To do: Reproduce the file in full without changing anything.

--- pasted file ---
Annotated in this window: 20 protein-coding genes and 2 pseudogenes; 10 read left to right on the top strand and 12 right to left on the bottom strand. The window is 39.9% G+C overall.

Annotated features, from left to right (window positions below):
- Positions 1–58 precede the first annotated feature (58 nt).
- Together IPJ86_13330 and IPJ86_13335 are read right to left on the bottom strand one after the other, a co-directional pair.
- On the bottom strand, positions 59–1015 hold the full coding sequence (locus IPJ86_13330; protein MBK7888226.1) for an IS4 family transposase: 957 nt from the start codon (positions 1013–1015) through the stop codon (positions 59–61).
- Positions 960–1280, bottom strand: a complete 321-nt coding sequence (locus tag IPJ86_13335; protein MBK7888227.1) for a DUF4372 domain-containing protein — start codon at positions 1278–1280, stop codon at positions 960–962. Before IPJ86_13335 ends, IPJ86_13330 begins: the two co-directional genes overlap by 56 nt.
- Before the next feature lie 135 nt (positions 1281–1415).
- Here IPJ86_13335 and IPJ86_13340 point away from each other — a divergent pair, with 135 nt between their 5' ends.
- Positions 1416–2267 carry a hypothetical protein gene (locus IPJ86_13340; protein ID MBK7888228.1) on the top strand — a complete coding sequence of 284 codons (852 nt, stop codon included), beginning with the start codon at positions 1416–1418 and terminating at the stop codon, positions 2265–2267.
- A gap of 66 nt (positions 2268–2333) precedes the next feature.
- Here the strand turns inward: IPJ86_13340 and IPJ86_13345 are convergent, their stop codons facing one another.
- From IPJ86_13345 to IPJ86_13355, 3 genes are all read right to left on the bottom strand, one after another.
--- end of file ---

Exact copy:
Annotated in this window: 20 protein-coding genes and 2 pseudogenes; 10 read left to right on the top strand and 12 right to left on the bottom strand. The window is 39.9% G+C overall.

Annotated features, from left to right (window positions below):
- Positions 1–58 precede the first annotated feature (58 nt).
- Together IPJ86_13330 and IPJ86_13335 are read right to left on the bottom strand one after the other, a co-directional pair.
- On the bottom strand, positions 59–1015 hold the full coding sequence (locus IPJ86_13330; protein MBK7888226.1) for an IS4 family transposase: 957 nt from the start codon (positions 1013–1015) through the stop codon (positions 59–61).
- Positions 960–1280, bottom strand: a complete 321-nt coding sequence (locus tag IPJ86_13335; protein MBK7888227.1) for a DUF4372 domain-containing protein — start codon at positions 1278–1280, stop codon at positions 960–962. Before IPJ86_13335 ends, IPJ86_13330 begins: the two co-directional genes overlap by 56 nt.
- Before the next feature lie 135 nt (positions 1281–1415).
- Here IPJ86_13335 and IPJ86_13340 point away from each other — a divergent pair, with 135 nt between their 5' ends.
- Positions 1416–2267 carry a hypothetical protein gene (locus IPJ86_13340; protein ID MBK7888228.1) on the top strand — a complete coding sequence of 284 codons (852 nt, stop codon included), beginning with the start codon at positions 1416–1418 and terminating at the stop codon, positions 2265–2267.
- A gap of 66 nt (positions 2268–2333) precedes the next feature.
- Here the strand turns inward: IPJ86_13340 and IPJ86_13345 are convergent, their stop codons facing one another.
- From IPJ86_13345 to IPJ86_13355, 3 genes are all read right to left on the bottom strand, one after another.